A group of Atlanta-based Black investors has decided to buy a white-owned bank, Holladay Bank & Trust, and convert it to a Black-owned bank. Dr. Bernice A. King, a civil rights icon’s daughter; Ashley D. Bell, a former White House policy assistant; and former NFL star Dhani Jones are among the investors.
According to the Atlanta Journal-Constitution, they intend to rename the institution Redemption Bank (AJC). Furthermore, the investors intend to provide online banking services and small business loans to Black communities that have historically been underserved by financial institutions.
The transaction, which is subject to regulatory approval, will be the first time that Black investors have purchased a non-Black bank. It will also be the first time in American history that an existing commercial bank will be acquired by a Black-owned Minority Depository Institution (“MDI”), according to a Redemption Holding Corporation statement.
“There’s never been a Black bank created through the acquisition of a non-Black bank,” Bell told Americanbanker. The platform adds that the investors plan to build the $68 million-asset institution into a national Small Business Administration 7(a) lender.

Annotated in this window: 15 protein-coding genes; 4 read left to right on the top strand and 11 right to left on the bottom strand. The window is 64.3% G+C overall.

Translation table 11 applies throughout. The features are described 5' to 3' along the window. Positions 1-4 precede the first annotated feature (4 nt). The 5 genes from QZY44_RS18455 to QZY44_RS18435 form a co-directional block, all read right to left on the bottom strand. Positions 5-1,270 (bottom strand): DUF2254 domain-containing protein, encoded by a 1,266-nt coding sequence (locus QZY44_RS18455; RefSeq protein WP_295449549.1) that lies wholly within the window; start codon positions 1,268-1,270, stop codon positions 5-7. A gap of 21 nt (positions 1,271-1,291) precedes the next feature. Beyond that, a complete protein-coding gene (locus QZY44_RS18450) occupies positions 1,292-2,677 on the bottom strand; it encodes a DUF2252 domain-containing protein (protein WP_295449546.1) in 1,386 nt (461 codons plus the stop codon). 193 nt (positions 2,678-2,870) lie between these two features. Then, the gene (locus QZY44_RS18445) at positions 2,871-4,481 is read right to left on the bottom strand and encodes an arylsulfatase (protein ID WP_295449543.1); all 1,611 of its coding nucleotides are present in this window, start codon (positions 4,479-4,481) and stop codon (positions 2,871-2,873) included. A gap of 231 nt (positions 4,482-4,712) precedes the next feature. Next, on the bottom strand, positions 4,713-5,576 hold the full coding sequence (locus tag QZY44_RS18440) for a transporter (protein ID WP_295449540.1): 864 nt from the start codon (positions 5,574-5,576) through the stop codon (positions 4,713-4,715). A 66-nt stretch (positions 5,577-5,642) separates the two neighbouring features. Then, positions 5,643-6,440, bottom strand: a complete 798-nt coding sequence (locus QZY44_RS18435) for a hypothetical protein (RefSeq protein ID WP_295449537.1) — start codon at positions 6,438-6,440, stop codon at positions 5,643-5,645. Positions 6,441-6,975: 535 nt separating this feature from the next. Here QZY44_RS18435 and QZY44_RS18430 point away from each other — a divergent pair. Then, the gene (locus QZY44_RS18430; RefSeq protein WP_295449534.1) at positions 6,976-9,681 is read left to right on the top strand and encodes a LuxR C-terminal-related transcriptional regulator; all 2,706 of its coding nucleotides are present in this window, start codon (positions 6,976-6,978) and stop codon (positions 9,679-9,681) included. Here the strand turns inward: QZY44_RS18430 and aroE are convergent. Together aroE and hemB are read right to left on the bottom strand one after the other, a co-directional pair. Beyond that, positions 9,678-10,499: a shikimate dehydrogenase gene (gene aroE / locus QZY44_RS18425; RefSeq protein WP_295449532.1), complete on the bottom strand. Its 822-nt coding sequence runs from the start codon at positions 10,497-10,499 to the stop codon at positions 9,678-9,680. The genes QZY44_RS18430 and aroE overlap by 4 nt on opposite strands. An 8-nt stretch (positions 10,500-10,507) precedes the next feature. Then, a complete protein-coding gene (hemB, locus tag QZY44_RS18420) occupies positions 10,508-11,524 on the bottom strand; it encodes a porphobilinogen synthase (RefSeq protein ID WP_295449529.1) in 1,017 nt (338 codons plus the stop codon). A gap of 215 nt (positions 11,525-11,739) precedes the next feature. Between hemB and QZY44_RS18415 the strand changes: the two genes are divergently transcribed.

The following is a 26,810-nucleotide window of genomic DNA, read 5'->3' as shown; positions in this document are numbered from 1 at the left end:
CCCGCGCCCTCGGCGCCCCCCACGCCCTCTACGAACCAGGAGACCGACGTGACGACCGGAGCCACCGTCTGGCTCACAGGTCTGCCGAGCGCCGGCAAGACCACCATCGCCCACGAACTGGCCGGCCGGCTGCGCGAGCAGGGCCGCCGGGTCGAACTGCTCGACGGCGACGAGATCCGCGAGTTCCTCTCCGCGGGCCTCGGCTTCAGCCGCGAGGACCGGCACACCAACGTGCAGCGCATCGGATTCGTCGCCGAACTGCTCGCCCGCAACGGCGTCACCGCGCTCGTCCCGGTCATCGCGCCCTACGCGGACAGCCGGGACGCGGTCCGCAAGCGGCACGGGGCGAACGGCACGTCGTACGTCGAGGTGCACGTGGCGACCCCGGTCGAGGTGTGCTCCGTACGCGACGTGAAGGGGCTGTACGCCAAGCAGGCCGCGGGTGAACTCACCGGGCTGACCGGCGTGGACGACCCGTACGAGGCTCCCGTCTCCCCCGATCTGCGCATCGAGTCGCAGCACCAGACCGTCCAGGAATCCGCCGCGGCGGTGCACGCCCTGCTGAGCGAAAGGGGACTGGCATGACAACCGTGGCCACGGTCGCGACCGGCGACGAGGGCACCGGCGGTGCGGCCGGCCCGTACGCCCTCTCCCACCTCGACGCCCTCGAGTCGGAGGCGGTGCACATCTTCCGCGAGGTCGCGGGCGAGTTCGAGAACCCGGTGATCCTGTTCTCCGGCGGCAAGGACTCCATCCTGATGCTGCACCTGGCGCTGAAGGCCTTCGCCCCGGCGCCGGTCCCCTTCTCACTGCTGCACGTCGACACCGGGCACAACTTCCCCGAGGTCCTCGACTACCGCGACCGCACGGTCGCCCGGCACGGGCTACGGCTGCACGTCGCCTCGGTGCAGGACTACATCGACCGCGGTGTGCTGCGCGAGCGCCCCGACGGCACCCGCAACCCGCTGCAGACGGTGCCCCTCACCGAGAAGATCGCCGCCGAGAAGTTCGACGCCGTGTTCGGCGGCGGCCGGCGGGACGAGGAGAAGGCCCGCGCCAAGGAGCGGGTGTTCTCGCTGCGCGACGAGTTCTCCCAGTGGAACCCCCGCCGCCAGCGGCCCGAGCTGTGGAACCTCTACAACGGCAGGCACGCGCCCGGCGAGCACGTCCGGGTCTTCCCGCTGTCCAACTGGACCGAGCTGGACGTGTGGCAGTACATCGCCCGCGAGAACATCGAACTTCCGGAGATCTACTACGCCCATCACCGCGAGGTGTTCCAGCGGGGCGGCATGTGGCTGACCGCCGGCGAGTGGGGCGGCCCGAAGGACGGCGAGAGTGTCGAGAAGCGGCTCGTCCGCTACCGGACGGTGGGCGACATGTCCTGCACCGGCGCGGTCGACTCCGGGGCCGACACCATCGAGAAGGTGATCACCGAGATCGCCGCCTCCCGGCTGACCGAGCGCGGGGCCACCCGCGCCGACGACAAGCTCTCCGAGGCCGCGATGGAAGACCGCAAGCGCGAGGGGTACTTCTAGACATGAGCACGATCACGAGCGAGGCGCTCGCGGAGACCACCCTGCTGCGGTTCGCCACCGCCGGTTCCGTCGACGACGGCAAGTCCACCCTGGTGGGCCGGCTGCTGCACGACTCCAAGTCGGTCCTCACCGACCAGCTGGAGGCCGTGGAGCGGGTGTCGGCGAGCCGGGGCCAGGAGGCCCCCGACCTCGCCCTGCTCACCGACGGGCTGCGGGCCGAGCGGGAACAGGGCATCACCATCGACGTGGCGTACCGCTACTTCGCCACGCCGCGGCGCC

Redemption Holding Co.’s executive chairman and CEO will be Bell, while King will be the bank’s senior vice president for corporate strategy and alliances and a member of its advisory board.
According to the announcement, Bell and King previously co-founded the National Black Bank Foundation, which has directed $600 million in deal flow into Black banks since 2020. According to AJC data, there were 48 Black-owned banks insured by the FDIC in 2001, but that number has since dropped to around 20.
According to Bell, more Black banks are important for financial inclusion and wealth creation. He argued that the American economic system has always denied Blacks the ability to accumulate riches.
“This system has offered no grace and no mercy for Black people in our country,” Bell said. “We think that having a bank called Redemption, where grace and mercy will be bountiful for people who need it, is important.”
Holladay now has only one branch and, according to FDIC statistics, and ten workers. It finished 2022 with $68 million in loans and other assets under administration. Holladay’s present management and personnel will stay in place until the transaction is completed. An experienced management staff will support them.